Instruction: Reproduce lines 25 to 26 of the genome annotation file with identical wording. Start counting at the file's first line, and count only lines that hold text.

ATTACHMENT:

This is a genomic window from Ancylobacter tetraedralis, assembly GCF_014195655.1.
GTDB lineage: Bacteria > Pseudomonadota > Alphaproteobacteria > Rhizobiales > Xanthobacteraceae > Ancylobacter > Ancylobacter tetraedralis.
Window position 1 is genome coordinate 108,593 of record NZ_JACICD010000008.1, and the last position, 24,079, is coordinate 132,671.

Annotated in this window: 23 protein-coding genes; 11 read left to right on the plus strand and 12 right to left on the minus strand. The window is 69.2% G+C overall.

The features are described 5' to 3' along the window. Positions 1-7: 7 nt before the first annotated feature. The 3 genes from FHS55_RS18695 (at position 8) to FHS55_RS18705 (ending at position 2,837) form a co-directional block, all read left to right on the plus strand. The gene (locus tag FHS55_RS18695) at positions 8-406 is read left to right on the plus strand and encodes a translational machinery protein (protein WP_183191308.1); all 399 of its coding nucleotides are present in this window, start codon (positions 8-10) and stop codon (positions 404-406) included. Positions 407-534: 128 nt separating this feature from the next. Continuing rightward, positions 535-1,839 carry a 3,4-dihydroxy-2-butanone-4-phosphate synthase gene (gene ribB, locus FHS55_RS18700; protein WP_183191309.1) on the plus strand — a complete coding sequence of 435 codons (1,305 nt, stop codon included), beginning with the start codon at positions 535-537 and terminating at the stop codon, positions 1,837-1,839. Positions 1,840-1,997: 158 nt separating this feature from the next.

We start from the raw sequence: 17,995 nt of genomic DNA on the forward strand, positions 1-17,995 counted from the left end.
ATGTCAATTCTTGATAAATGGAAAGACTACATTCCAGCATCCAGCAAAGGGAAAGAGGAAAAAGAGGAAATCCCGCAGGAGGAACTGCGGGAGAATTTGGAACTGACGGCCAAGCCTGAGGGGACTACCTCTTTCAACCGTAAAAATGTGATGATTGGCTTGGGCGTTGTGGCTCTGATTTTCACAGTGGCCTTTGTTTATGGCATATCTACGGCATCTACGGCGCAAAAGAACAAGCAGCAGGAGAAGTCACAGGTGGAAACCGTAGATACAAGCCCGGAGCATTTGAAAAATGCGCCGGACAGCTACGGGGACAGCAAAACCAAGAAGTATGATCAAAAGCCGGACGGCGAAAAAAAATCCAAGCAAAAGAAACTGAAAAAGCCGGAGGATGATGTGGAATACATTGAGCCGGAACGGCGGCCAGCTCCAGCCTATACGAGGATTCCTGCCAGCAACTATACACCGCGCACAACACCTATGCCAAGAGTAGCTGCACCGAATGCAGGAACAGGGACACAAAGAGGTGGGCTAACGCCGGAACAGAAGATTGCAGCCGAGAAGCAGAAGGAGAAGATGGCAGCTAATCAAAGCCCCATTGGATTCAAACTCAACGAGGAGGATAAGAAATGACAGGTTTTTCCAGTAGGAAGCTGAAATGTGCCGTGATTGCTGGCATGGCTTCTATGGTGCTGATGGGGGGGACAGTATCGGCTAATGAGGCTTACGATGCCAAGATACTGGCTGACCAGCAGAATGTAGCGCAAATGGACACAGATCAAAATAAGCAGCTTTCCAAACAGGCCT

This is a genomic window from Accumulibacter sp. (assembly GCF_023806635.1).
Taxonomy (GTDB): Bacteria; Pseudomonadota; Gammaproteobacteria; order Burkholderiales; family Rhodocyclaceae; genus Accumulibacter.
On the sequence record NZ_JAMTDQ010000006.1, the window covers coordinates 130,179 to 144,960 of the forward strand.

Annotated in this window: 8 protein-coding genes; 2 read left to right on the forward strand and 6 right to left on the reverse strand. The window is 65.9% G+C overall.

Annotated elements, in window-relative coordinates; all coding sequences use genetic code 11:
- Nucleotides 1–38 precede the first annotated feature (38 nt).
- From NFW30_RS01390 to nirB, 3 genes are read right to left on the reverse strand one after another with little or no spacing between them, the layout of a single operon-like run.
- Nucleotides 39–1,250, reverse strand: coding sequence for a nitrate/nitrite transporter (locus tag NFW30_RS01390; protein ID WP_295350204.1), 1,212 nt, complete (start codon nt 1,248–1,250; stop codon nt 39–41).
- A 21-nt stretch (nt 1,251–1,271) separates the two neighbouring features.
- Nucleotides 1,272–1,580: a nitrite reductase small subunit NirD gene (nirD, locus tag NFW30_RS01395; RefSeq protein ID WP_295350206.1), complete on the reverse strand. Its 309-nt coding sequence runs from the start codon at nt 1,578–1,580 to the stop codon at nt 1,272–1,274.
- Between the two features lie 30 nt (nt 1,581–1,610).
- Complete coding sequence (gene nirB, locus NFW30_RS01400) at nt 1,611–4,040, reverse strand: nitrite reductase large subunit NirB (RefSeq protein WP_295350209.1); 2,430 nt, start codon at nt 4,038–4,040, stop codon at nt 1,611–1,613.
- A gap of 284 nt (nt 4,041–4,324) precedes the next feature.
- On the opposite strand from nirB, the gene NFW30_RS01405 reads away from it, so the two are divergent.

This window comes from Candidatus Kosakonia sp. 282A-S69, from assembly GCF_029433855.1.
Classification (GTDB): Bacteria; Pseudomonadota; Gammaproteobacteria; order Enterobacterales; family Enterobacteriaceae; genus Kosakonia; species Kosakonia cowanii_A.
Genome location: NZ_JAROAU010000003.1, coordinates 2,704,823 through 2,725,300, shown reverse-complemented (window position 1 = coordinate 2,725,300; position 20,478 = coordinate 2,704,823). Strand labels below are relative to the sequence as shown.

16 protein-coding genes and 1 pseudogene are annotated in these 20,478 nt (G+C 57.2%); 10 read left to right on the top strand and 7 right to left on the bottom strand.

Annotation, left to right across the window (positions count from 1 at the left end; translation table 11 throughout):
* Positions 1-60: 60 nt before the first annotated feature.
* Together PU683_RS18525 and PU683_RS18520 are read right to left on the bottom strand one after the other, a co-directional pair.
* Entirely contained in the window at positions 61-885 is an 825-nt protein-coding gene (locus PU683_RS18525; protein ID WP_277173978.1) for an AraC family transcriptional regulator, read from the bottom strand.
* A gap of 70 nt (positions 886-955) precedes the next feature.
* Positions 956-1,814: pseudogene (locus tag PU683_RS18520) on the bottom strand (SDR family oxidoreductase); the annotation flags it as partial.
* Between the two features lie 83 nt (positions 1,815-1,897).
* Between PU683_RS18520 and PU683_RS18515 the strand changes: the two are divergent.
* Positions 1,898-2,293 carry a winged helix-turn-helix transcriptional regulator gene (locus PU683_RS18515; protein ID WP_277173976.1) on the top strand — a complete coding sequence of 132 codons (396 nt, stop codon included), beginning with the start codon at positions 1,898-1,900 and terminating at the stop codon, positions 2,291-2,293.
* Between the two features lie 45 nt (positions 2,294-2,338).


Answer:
16 protein-coding genes and 1 pseudogene are annotated in these 20,478 nt (G+C 57.2%); 10 read left to right on the top strand and 7 right to left on the bottom strand.

Annotation, left to right across the window (positions count from 1 at the left end; translation table 11 throughout):